First, a quick review of the facts: David and Collet Stephan are on trial for failing to provide the necessaries of life — for failing to seek medical care for their son in a reasonably prudent time/manner. They are NOT on trial for murder or manslau… . . . → Read More: A. Picazo: Re: Death By Pseudoscience – The Misinformation Campaign
This column ran in The National Post on March 24, 2016. After weeks of trying “natural” extracts and homemade remedies like smoothies cut with ginger root and horseradish to cure a suspected case of meningitis, 19-month-old Ezekiel Stephan’s … . . . → Read More: A. Picazo: Legitimizing Pseudoscience: What’s The Harm?
As the poster for the Centre for Inquiry notes, extraordinary claims require extraordinary evidence. It’s a popular catchphrase for the skeptical movement, but should be an intellectual policy for everyone. Regardless of what is being claimed, it requires evidence at the same level of the claim. Anecdote is not evidence, please note, especially personal anecdote . . . → Read More: Scripturient: Blog & Commentary: Extraordinary Claims
A few weeks ago I was considering going to a dinner party called “Conscious Collective Gatherings: Non-Denominational Conversation”. It sounded pretty new age hippie-esque, which is totally not me, but I figured “hey, I might meet a few people there that are intellectually curious and not necessarily the left-wing equivalents of young earth creationists”.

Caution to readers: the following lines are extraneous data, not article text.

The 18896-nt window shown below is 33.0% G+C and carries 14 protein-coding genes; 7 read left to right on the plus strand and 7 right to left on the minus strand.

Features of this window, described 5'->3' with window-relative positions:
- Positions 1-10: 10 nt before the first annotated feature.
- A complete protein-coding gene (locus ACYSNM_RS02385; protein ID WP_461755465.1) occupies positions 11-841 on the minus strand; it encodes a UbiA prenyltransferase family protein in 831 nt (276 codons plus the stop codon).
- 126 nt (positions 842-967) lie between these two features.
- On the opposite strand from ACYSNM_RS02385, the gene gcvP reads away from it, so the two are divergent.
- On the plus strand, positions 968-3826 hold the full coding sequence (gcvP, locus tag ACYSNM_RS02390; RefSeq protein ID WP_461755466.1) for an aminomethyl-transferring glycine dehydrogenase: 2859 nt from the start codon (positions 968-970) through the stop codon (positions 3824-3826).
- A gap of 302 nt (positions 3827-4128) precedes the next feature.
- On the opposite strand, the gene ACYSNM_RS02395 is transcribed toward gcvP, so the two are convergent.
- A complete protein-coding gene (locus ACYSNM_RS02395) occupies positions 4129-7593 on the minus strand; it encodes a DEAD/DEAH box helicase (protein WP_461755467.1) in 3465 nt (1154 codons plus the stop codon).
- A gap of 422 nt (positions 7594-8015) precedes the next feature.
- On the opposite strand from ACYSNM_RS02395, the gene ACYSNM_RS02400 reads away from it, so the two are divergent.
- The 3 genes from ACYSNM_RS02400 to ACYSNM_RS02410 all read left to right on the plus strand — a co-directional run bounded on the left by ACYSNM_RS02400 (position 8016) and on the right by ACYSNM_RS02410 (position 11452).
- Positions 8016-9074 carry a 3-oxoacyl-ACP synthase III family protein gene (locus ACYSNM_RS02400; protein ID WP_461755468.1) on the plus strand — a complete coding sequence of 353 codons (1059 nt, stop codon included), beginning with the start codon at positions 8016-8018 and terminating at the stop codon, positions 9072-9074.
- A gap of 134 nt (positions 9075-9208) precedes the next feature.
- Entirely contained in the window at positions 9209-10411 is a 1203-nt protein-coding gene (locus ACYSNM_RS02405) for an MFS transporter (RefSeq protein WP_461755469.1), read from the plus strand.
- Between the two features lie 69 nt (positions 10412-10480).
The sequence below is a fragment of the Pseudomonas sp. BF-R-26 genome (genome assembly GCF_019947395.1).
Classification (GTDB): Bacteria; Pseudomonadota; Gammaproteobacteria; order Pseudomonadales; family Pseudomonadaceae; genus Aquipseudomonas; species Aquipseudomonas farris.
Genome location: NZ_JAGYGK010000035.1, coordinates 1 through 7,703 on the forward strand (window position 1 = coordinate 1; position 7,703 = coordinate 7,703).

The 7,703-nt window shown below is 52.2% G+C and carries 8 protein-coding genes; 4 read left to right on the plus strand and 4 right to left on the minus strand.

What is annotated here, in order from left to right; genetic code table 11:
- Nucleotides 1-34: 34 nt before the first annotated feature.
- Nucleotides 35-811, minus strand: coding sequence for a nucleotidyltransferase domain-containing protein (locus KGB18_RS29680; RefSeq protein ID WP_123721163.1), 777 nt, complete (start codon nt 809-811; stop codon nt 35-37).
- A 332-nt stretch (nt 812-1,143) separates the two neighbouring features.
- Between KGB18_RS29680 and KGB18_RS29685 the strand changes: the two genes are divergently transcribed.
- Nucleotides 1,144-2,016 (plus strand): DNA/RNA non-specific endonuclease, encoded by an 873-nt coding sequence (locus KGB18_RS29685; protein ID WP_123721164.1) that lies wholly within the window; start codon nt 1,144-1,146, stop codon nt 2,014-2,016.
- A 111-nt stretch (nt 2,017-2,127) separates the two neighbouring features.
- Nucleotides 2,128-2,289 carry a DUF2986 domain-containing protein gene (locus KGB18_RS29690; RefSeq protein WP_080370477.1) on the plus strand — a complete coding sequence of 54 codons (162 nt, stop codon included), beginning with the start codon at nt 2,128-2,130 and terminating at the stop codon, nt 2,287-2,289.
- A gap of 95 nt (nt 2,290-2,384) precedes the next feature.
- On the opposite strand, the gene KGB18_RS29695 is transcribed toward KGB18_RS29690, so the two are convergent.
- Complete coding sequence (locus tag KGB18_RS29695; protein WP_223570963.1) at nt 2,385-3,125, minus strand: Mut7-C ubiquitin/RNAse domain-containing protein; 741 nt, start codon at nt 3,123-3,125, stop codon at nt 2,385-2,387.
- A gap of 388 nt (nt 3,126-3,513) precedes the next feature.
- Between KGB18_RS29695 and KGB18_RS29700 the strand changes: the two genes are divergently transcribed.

Since . . . → Read More: Death By Trolley: What does it mean to be openminded?
Did you know that according to some folks, if you accept the scientific premise of climate change but happen to disagree with the fatuous and practically ineffective approaches to mitigating its effects by present means of harmful economic tinkering (mostly for political effect), you are now considered to be a “denier”?
I used . . . → Read More: Red Tory v.3.0.3: Are You a Climate Change “Denier”?
It’s known as one of the top ten public health achievements of the 20th century; a “classic example of clinical observation leading to epidemiological investigation and community-based public health intervention;” Remaining “the most equitable and cost-effective method of delivering [health benefits] to all members of most communities, regardless of age, educational attainment, or income level.” . . . → Read More: A. Picazo: Facts Matter In The Debate Over Water Fluoridation